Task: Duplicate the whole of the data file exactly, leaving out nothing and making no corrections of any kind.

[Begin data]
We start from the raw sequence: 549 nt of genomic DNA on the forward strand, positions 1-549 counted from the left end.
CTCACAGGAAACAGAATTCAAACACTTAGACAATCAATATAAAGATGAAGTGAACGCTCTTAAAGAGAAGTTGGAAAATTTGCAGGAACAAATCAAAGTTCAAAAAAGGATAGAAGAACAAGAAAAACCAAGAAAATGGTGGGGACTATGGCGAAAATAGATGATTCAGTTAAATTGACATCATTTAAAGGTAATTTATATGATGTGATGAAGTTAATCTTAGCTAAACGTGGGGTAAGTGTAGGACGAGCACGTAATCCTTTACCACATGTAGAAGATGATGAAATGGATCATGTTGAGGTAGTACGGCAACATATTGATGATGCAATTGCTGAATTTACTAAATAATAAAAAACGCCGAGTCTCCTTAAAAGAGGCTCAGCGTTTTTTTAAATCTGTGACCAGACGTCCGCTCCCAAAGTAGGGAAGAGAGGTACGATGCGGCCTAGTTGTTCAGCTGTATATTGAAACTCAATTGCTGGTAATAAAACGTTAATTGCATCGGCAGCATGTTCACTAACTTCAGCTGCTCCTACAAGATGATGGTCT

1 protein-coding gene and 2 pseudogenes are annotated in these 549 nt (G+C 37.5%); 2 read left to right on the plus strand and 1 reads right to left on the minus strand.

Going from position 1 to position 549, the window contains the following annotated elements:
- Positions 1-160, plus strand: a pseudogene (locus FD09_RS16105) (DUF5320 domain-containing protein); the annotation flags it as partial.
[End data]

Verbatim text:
We start from the raw sequence: 549 nt of genomic DNA on the forward strand, positions 1-549 counted from the left end.
CTCACAGGAAACAGAATTCAAACACTTAGACAATCAATATAAAGATGAAGTGAACGCTCTTAAAGAGAAGTTGGAAAATTTGCAGGAACAAATCAAAGTTCAAAAAAGGATAGAAGAACAAGAAAAACCAAGAAAATGGTGGGGACTATGGCGAAAATAGATGATTCAGTTAAATTGACATCATTTAAAGGTAATTTATATGATGTGATGAAGTTAATCTTAGCTAAACGTGGGGTAAGTGTAGGACGAGCACGTAATCCTTTACCACATGTAGAAGATGATGAAATGGATCATGTTGAGGTAGTACGGCAACATATTGATGATGCAATTGCTGAATTTACTAAATAATAAAAAACGCCGAGTCTCCTTAAAAGAGGCTCAGCGTTTTTTTAAATCTGTGACCAGACGTCCGCTCCCAAAGTAGGGAAGAGAGGTACGATGCGGCCTAGTTGTTCAGCTGTATATTGAAACTCAATTGCTGGTAATAAAACGTTAATTGCATCGGCAGCATGTTCACTAACTTCAGCTGCTCCTACAAGATGATGGTCT

1 protein-coding gene and 2 pseudogenes are annotated in these 549 nt (G+C 37.5%); 2 read left to right on the plus strand and 1 reads right to left on the minus strand.

Going from position 1 to position 549, the window contains the following annotated elements:
- Positions 1-160, plus strand: a pseudogene (locus FD09_RS16105) (DUF5320 domain-containing protein); the annotation flags it as partial.